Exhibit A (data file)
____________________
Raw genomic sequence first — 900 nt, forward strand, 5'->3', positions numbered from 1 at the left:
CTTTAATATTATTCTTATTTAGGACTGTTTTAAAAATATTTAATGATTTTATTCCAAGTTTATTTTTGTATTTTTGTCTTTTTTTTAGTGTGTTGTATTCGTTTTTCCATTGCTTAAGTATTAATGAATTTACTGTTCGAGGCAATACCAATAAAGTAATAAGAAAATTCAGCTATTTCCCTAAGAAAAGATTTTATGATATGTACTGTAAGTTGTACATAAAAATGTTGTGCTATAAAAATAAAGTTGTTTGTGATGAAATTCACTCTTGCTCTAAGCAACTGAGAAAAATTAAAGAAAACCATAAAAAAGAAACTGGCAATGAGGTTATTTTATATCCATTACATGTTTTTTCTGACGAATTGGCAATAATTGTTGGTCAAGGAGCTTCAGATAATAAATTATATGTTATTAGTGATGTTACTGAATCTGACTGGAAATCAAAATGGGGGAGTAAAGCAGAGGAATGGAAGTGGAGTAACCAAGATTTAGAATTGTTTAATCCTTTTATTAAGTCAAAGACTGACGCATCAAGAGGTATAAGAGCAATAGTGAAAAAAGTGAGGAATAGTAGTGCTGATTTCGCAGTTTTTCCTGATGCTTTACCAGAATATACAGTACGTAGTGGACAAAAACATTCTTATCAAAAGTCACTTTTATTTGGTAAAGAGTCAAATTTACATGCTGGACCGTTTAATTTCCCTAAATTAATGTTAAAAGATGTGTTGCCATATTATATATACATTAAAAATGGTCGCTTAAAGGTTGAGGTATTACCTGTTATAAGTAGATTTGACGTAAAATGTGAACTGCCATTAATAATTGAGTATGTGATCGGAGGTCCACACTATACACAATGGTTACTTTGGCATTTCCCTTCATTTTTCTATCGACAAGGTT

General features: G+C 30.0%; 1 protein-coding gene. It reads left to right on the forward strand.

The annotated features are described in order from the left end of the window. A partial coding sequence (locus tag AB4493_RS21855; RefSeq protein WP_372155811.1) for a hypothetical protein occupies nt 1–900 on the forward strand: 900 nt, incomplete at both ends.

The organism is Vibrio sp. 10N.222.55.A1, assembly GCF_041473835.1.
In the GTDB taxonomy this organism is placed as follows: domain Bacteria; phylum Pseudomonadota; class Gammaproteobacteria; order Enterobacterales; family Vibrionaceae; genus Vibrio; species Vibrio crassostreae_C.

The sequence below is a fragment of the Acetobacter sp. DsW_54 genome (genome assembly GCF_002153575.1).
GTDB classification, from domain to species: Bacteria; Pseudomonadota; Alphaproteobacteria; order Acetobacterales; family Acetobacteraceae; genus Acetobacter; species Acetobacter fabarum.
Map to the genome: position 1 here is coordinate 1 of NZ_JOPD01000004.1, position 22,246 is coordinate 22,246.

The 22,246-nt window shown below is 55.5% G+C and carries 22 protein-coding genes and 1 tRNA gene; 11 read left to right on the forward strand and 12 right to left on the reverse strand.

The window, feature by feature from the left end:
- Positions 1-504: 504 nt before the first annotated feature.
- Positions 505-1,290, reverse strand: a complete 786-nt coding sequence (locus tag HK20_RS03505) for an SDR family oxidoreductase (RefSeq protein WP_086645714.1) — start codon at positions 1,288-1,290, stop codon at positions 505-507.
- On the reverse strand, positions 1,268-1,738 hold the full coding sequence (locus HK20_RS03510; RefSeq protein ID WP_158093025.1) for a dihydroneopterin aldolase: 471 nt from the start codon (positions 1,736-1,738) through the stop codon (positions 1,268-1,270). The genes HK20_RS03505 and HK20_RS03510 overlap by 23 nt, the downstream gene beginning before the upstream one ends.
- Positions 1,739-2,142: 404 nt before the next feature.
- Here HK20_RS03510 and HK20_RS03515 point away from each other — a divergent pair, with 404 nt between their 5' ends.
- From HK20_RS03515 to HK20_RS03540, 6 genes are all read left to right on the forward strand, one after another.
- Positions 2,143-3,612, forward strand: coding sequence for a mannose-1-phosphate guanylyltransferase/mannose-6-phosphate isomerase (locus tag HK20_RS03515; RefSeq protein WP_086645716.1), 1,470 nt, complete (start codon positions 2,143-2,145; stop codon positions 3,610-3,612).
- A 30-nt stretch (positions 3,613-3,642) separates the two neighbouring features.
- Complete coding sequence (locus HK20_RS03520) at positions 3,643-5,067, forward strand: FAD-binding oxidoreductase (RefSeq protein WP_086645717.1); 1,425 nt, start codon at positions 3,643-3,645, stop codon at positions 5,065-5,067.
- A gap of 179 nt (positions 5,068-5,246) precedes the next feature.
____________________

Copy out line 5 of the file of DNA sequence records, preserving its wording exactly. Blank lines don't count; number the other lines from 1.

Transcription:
The organism is Vibrio sp. 10N.222.55.A1, assembly GCF_041473835.1.